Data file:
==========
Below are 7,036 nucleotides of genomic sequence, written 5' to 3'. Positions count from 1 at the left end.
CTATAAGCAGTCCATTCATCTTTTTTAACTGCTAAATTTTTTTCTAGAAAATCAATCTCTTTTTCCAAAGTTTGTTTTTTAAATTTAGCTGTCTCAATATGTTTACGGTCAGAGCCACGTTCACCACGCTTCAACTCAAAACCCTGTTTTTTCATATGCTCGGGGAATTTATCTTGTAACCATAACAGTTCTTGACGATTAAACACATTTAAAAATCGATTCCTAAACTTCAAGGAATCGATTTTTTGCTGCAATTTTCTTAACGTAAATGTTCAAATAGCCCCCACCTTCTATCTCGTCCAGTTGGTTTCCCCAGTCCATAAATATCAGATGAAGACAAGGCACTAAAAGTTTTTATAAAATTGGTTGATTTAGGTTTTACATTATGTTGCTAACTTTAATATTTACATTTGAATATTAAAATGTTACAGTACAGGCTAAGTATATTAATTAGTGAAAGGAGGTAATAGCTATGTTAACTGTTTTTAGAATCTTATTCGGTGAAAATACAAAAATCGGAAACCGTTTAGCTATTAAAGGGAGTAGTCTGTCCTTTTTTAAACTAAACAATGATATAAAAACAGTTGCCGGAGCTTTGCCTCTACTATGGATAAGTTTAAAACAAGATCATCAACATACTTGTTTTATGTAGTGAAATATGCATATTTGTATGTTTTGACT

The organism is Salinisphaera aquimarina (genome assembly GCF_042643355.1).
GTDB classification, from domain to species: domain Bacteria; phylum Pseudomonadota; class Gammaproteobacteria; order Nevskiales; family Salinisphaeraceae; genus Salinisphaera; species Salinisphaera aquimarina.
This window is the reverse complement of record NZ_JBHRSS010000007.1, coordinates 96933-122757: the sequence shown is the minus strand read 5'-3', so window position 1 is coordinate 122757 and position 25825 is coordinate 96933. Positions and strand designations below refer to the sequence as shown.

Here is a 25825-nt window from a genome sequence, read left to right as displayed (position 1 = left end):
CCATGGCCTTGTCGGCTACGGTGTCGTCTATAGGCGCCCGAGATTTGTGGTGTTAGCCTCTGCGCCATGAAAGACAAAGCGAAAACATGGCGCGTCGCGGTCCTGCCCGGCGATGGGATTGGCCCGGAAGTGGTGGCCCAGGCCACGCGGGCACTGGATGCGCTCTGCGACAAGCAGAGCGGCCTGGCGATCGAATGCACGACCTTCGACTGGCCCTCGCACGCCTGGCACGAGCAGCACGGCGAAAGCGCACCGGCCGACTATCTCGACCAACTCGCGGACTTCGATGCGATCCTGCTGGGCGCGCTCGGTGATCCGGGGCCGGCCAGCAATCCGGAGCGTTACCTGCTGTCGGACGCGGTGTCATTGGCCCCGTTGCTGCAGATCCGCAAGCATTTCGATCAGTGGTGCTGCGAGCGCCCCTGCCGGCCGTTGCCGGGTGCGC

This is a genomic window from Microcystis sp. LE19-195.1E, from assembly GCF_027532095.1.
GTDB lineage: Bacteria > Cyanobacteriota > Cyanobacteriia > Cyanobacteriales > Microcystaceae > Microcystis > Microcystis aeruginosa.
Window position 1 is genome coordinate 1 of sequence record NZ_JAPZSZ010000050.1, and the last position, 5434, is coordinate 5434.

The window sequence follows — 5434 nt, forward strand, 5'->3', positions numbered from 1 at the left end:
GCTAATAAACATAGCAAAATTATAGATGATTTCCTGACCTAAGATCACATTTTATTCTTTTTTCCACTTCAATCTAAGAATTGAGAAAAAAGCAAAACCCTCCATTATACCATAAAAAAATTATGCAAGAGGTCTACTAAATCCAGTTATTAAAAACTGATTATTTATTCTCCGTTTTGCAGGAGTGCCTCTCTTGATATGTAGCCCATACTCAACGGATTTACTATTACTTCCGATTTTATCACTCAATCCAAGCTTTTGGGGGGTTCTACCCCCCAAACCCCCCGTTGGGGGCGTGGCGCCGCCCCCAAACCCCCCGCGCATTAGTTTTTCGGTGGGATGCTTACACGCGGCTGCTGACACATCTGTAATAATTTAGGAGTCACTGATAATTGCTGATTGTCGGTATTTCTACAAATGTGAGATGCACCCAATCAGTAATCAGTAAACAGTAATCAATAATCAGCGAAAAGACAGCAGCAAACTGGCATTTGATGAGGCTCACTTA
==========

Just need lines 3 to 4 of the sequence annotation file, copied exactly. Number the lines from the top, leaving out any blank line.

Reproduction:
The organism is Salinisphaera aquimarina (genome assembly GCF_042643355.1).
GTDB classification, from domain to species: domain Bacteria; phylum Pseudomonadota; class Gammaproteobacteria; order Nevskiales; family Salinisphaeraceae; genus Salinisphaera; species Salinisphaera aquimarina.